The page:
Nothing especially new, except for FireWire 800, USB 2.0 High-Speed Enhanced Mode XP (The Fast Kind™), AirPort Extreme, SuperDrives across the board, DVI out, the backlit keyboard available on more models, and built-in Bluetooth. It's a teeny bit thicker than the old one (1.1" thick), but it's aluminum, so stiffness and AirPort range should both be improved. (Titanium was an interesting idea, but I'm sure it caused more trouble than it was worth. Boy, I heard some stories about the travails Apple had to go through to figure out how to machine the cases. Titanium doesn't exactly stamp or roll easily.)

But they also seem to have taken the opportunity to introduce wireless Bluetooth-based keyboards and mice.

These new Bluetooth-based peripherals use adaptive frequency hopping to give you reliable wireless performance from a range of up to 30 feet, and offer secure 128-bit, over-the-air encryption — keeping sensitive information safe while you’re typing it.

Nice. I can't see it being useful to me, and I'm still leery of input devices that require batteries; but the encryption is a good thing, as is the Bluetooth-- laggy input has always been a problem with the traditional radio-based devices. And I'm sure the wireless mouse especially will be of interest to laptop users; Apple's mice (and those sold by third-parties, too, like Macally) are notorious for their short cords, and having the USB plugs on the left side of the laptops isn't a great design choice if you're right-handed and want to use a mouse.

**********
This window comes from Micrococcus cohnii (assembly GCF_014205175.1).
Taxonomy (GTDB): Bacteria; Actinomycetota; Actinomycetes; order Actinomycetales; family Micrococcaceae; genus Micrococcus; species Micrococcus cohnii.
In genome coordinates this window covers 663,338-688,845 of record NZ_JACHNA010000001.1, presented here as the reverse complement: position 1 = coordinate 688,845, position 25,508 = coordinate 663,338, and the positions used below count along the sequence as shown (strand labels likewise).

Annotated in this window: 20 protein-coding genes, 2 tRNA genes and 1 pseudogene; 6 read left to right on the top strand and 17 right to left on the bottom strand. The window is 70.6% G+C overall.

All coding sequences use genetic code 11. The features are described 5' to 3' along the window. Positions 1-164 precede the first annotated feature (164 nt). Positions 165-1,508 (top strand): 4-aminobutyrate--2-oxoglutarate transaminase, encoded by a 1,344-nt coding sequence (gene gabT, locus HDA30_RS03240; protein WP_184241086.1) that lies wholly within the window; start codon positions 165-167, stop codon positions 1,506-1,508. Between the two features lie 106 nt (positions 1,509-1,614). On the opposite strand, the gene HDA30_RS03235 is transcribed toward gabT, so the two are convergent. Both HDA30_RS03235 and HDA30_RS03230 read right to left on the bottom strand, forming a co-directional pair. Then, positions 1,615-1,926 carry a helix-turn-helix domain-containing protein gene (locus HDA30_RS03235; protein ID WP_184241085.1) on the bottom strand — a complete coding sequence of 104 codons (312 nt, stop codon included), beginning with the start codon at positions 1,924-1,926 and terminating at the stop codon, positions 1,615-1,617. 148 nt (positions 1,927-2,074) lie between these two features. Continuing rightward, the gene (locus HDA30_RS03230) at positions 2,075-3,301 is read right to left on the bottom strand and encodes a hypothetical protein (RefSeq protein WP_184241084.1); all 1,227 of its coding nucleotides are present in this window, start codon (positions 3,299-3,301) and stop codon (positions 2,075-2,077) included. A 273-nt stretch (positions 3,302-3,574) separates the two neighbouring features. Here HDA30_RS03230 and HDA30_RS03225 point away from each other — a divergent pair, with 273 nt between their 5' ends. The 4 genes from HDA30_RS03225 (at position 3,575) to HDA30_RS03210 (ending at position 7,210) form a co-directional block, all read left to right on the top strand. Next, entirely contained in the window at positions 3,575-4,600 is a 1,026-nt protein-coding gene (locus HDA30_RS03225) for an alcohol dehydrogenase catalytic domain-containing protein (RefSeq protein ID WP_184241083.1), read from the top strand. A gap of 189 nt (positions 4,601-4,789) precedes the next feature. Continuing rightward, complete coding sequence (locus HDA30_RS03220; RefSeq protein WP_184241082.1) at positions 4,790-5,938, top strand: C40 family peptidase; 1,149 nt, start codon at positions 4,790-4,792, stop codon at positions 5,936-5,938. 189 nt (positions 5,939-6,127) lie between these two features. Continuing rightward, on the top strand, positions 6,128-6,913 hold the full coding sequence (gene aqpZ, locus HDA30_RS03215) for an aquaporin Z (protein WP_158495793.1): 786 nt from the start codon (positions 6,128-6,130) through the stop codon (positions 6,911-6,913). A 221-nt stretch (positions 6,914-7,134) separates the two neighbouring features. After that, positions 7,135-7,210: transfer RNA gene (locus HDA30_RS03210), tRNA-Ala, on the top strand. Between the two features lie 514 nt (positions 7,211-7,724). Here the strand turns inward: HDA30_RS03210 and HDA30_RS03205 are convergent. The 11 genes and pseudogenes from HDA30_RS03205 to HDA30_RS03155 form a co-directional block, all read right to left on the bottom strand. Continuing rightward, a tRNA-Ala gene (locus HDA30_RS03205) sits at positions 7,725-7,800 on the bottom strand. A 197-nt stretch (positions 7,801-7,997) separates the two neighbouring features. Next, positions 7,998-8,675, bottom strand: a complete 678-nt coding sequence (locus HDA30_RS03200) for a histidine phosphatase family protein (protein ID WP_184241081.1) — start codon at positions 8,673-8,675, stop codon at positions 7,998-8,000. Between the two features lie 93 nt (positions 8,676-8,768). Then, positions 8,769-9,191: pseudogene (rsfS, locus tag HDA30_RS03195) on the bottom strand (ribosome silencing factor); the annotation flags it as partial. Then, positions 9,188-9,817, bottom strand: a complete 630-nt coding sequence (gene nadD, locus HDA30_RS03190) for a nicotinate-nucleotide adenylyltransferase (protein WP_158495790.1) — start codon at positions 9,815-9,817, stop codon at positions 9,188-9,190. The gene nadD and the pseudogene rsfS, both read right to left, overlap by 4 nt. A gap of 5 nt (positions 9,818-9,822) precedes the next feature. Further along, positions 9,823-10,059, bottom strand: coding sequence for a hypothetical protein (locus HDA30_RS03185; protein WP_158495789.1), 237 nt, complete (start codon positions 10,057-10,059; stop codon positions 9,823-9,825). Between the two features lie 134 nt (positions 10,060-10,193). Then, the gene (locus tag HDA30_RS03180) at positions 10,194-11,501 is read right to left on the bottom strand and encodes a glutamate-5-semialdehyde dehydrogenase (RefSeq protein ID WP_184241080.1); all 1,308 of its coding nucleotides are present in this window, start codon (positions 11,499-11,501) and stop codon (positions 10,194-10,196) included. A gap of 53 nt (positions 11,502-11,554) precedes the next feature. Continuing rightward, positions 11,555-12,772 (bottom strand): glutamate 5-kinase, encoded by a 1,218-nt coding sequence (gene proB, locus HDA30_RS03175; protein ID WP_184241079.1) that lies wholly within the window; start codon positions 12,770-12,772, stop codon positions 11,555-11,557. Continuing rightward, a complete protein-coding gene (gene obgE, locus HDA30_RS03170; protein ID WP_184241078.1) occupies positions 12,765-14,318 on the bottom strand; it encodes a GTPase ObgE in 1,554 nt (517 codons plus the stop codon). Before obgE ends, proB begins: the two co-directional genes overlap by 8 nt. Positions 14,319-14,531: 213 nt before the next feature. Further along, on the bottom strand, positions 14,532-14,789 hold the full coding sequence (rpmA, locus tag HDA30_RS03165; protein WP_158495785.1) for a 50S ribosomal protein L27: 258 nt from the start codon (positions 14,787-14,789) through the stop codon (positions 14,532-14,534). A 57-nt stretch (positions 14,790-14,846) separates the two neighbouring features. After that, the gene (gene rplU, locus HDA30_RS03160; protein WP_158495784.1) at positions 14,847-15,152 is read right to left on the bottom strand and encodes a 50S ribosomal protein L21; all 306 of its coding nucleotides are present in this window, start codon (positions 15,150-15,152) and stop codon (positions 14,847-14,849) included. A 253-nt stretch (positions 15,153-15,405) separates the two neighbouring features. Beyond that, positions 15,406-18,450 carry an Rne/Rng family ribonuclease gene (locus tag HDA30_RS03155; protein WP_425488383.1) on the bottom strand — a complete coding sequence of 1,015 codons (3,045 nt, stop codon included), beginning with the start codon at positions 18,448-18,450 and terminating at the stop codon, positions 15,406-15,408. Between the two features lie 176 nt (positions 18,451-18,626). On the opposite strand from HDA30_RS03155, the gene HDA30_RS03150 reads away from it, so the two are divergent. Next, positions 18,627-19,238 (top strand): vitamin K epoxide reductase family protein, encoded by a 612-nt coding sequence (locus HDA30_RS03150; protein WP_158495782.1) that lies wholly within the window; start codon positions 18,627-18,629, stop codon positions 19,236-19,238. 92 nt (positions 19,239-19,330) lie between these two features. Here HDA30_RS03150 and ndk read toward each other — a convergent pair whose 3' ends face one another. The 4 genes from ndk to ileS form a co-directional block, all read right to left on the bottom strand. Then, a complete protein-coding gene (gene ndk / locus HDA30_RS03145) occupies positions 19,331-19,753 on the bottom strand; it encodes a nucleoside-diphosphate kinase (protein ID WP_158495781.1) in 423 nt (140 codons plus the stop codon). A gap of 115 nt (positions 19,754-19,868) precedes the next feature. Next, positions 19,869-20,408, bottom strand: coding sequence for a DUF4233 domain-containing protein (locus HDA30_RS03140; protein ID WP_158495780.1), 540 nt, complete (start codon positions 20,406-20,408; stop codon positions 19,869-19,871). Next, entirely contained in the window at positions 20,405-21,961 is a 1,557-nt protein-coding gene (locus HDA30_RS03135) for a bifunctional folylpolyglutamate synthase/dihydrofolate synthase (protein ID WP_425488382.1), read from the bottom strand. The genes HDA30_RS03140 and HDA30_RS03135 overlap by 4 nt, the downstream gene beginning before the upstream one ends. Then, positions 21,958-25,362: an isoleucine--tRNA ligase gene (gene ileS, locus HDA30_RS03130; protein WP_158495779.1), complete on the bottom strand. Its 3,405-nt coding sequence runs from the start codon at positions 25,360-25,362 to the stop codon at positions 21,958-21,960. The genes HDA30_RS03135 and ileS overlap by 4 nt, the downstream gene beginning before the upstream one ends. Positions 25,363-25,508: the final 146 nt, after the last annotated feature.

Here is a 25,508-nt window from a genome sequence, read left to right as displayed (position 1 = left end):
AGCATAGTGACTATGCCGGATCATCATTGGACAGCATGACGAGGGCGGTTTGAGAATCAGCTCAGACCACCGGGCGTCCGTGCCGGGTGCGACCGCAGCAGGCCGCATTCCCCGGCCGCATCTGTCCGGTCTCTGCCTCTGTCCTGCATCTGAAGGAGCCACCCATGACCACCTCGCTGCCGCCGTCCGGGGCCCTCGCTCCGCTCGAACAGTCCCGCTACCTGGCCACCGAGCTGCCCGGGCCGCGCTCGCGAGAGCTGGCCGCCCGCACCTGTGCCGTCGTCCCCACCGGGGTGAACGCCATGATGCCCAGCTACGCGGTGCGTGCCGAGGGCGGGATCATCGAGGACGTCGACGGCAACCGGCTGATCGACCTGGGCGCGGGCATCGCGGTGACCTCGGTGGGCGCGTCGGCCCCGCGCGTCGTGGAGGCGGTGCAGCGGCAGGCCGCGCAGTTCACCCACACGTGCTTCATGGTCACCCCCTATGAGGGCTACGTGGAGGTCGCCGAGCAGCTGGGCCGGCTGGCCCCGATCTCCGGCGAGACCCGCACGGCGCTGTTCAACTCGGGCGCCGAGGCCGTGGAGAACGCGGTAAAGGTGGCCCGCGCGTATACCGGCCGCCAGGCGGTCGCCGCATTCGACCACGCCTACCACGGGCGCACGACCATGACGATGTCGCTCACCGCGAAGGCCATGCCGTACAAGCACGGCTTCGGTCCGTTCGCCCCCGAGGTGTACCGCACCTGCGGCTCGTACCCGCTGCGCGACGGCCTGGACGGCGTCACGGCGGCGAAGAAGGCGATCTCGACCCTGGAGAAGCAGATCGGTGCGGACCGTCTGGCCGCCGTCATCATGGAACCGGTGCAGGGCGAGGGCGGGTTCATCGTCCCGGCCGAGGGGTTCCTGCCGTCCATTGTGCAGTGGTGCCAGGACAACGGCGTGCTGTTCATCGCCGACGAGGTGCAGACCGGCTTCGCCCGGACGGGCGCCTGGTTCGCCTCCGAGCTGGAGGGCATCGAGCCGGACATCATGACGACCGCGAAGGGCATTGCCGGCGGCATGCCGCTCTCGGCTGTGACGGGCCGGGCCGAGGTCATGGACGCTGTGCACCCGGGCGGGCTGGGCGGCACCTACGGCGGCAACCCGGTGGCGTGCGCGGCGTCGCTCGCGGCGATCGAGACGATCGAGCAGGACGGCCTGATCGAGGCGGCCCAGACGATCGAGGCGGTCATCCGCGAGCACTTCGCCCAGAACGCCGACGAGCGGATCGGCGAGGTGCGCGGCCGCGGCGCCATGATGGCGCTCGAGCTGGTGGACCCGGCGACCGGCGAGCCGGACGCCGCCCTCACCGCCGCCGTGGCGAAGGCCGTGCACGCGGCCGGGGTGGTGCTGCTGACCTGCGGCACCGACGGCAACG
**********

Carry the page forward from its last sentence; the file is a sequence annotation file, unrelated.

Maybe it'll quiet those people who said "it seems absurd that Apple didn't use a wireless keyboard and mouse" in the iMac when it was released last January.

Nah.

Monday, September 15, 2003
19:03 - asdfsafdfsd.com
http://slashdot.org/articles/03/09/16/0034210.shtml?tid=126&tid=95&tid=98&tid=99

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Great. Just great.

As of a little while ago (it is around 7:45 PM US Eastern on Mon 15 Sep 2003 as I write this), VeriSign added a wildcard A record to the .COM and .NET TLD DNS zones. The IP address returned is 64.94.110.11, which reverses to sitefinder.verisign.com. What that means in plain English is that most mis-typed domain names that would formerly have resulted in a helpful error message now results in a VeriSign advertising opportunity. For example, if my domain name was 'somecompany.com,' and somebody typed 'soemcompany.com' by mistake, they would get VeriSign's advertising.

Which means that if you try to telnet to any non-existent or mistyped domain name, it'll hang and time-out because the 64.94.110.11 host doesn't respond to telnet SYN packets, even just to say "connection refused". And Microsoft will never be able to redirect Web users to their own host-not-found/search page again. VeriSign has just broken about a zillion people's network management scripts.